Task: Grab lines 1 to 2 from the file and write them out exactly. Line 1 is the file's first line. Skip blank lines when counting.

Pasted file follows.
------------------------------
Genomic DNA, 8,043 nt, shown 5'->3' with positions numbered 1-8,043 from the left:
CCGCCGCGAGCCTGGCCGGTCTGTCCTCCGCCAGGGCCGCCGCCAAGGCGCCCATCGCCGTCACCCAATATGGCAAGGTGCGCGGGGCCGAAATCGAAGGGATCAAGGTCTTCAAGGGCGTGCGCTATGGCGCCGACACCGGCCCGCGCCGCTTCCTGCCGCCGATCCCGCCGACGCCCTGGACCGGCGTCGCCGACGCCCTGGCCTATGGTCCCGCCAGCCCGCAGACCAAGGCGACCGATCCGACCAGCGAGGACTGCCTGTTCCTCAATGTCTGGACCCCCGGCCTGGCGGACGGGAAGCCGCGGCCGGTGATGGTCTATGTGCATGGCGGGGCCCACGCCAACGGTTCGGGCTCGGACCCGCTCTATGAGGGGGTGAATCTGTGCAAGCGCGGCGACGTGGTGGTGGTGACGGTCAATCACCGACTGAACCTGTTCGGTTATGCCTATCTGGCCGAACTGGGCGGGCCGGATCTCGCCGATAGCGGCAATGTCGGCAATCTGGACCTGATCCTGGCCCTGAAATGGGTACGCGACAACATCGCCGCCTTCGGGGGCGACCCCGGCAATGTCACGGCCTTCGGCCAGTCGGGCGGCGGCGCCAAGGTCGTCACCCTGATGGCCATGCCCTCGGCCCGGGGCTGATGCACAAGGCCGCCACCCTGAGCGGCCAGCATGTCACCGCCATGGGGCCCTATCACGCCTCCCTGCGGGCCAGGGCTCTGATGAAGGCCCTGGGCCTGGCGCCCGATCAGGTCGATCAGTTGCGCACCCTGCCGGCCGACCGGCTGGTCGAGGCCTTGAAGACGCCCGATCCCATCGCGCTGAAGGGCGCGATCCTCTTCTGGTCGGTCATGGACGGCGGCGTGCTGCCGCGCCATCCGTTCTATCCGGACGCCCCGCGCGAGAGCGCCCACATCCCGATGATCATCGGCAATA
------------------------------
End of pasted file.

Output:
Genomic DNA, 8,043 nt, shown 5'->3' with positions numbered 1-8,043 from the left:
CCGCCGCGAGCCTGGCCGGTCTGTCCTCCGCCAGGGCCGCCGCCAAGGCGCCCATCGCCGTCACCCAATATGGCAAGGTGCGCGGGGCCGAAATCGAAGGGATCAAGGTCTTCAAGGGCGTGCGCTATGGCGCCGACACCGGCCCGCGCCGCTTCCTGCCGCCGATCCCGCCGACGCCCTGGACCGGCGTCGCCGACGCCCTGGCCTATGGTCCCGCCAGCCCGCAGACCAAGGCGACCGATCCGACCAGCGAGGACTGCCTGTTCCTCAATGTCTGGACCCCCGGCCTGGCGGACGGGAAGCCGCGGCCGGTGATGGTCTATGTGCATGGCGGGGCCCACGCCAACGGTTCGGGCTCGGACCCGCTCTATGAGGGGGTGAATCTGTGCAAGCGCGGCGACGTGGTGGTGGTGACGGTCAATCACCGACTGAACCTGTTCGGTTATGCCTATCTGGCCGAACTGGGCGGGCCGGATCTCGCCGATAGCGGCAATGTCGGCAATCTGGACCTGATCCTGGCCCTGAAATGGGTACGCGACAACATCGCCGCCTTCGGGGGCGACCCCGGCAATGTCACGGCCTTCGGCCAGTCGGGCGGCGGCGCCAAGGTCGTCACCCTGATGGCCATGCCCTCGGCCCGGGGCTGATGCACAAGGCCGCCACCCTGAGCGGCCAGCATGTCACCGCCATGGGGCCCTATCACGCCTCCCTGCGGGCCAGGGCTCTGATGAAGGCCCTGGGCCTGGCGCCCGATCAGGTCGATCAGTTGCGCACCCTGCCGGCCGACCGGCTGGTCGAGGCCTTGAAGACGCCCGATCCCATCGCGCTGAAGGGCGCGATCCTCTTCTGGTCGGTCATGGACGGCGGCGTGCTGCCGCGCCATCCGTTCTATCCGGACGCCCCGCGCGAGAGCGCCCACATCCCGATGATCATCGGCAATA